And, finally, while we were at our house, we stopped to observe some of the insect life. This huge dragonfly was very noisily crunching on a ladybug – yuck! – but he made a pretty cool picture.

Rooms, rooms, glorious rooms!

February 17, 2007

See this photo of the house?

Looks the same, doesn’t it? Which just goes to show you that looks can be deceiving, because we are now the proud owners of, not just the shell of a house, but an actual, factual house with ROOMS! True, there is still no metal roof, but that, my friends, is coming in the next 2-3 weeks.

The builders have been busy framing up the interior of the house. It is amazing to see how what was last week sketches on paper has now been transformed into actual rooms that we can walk around. We can now really see the sizing, and it’s probably the most exciting part for me of the entire process.

Here is a picture of our front entrance, with stairs and, just to the right of the first part of the staircase, what will be an under-the-stairs closet. You can see how there is room for a door, and we’ll be able to make use of all this under-stairs area for storage.

Just above the doorway, the reading nook/walkway is visible. From here, we can sit upstairs, read, and keep an eye on goings on in our great room.

Here is a photo of our arched doorway, just to your right as you enter through the foyer. It leads into the kitchen area:

Behind the arch, the stairs are again visible.

And here is an upstairs view, looking down into the great room, dining room, and kitchen. The kitchen island will be open to the great room & dining room:

And now, proceeding upstairs, is a shot of our whopping big closet!

The master bath is visible to the left of the closet, and here is a better view of the master bathroom:

The tub will be in the corner, under the window, and on the far left side of the photo, another small window is visible. The walk-in shower is in this area, below the tiny window. We’re very ninja-esque, so even when bathing or showering, we needed to be able to see someone sneaking up our driveway.

Here is a photo of the master bedroom, with the long window that will be above the bed & the picture window looking out into our wooded backyard:

And, finally, here is the view from the larger window in our master bedroom.

You can see the roof over the back porch, in the bottom right hand corner of the photo.

I’m so glad that the stairs have been built, so that I could finally check out our second floor! Our builder, Woody Dortch of Classic Structures, Inc. seems to be moving right along. He’s chosen our roof vendor, so before too much longer, we will have a completely white house: white metal roof, white foam walls.

And now ALL of our walls are solid!

January 27, 2007

When we last visited the house site, we had solid concrete first floor walls, and flimsy styrofoam second floor walls. All that is changed, is changed utterly. On Wednesday, at 11 am, the construction crew began pouring our second floor walls, and we are now solid all the way through. Notice the hurricane clips on the 2nd floor, as well.

Our next step is to have the roof trusses done, then the metal roof, then my husband will finally agree to call our structure a HOUSE! Our builder, Woody (Classic Structures, Inc.) says that we should have a roof within the next two weeks. Huzzah!

The other big change is that they’ve removed the wooden framing from our window & door spaces, so that now you can actually see through these areas. This is evident in the above photo, as well as in the below photo of the bay window in the guest room:

Notice the beautiful view of palmettos & oaks, through the bay window. Our guests will feel like they’re in the Tower of Terror gardens 🙂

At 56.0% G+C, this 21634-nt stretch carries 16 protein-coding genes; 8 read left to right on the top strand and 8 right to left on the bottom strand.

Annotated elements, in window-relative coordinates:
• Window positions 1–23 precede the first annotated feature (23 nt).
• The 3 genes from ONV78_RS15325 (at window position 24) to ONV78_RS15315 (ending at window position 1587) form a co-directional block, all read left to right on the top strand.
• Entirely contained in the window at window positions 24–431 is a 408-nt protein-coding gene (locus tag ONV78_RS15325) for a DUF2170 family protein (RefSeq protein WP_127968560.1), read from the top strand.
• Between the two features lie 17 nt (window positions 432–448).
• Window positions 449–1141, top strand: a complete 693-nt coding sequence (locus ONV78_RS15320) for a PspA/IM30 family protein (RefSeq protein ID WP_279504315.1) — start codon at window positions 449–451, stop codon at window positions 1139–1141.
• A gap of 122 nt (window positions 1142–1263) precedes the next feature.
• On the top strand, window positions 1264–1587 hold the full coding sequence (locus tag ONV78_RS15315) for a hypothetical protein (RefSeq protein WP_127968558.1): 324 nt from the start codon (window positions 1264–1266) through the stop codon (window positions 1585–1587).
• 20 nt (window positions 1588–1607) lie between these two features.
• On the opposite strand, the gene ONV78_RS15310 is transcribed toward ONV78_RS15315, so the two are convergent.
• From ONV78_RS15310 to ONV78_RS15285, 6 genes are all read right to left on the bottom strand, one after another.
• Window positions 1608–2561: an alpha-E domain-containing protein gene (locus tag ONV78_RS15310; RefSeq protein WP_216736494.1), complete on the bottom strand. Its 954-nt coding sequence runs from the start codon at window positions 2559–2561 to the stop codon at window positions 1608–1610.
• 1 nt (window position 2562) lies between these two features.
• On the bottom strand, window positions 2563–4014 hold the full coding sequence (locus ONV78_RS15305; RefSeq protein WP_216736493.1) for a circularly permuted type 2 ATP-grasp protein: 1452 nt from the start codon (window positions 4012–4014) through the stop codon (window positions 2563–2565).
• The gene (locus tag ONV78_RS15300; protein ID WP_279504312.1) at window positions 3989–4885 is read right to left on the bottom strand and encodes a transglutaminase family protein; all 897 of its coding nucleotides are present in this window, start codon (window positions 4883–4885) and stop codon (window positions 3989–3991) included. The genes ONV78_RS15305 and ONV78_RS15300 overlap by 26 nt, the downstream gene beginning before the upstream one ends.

Other than these changes, there really aren’t many obvious ones. The walls were hollow, and now they are solid. They had no hurricane clips, but now they do. The plywood is gone from the window & door spaces. This is not a terribly exciting blog entry, I realize.

The other thing that we realized is that there seem to be packs of dogs roaming at will through our community. We encountered one pack of three, consisting of a large, black Lab, an Australian shepherd, and a brown & white dog of indeterminate breed:

We are somewhat concerned about this, since we have a little beagle/lab mix, who we’d like to walk peacefully through our community, without having to worry about her encountering dogs who may or may not be aggressive and may or may not have their updated shots.

Because we’re not in incorporated Clermont, there are no leash laws, so I guess we just have to hope for the best!  The problem was the these three dogs surrounded our car so that we couldn’t drive; we obviously didn’t want to hit any of them, and were concerned about their safety.

(Our little Hannah)

Once the plans are finished…

July 10, 2006

Apparently the permit process is much more complex than I expected. Now that our house plans are (finally, six months later!) finished, Woody, our builder, sent them to the truss engineering company. For those of you as unfamiliar as I was with the construction process, this was the next step, after plan design but before sending them to be sealed by an actual engineer.

Woody called me on July 7 to give me an update on where we stand. The truss engineering company had finished doing the truss engineering for our plans. They had, however, laid off their employee who put these plans into electronic format, so they only had the plans in paper format. Woody had lined up an engineer, but the engineer would only take the plans in electronic format, so he then had to find another engineer. Our designer sent our house plans (not the truss engineering plans) to this engineer, but she sent them in an incorrect format, so on July 7, Woody went to the engineer’s office himself, house plans and truss engineering plans in hand, and contracted for this engineer’s services. Now we wait for the approximately 2-3 weeks the engineer has estimated it will take him to stamp our plans, and then we can finally apply for a permit.

In the meantime, Woody has requested that we send him our choices for exterior door and kitchen cabinet styles, which we did through our own webpage.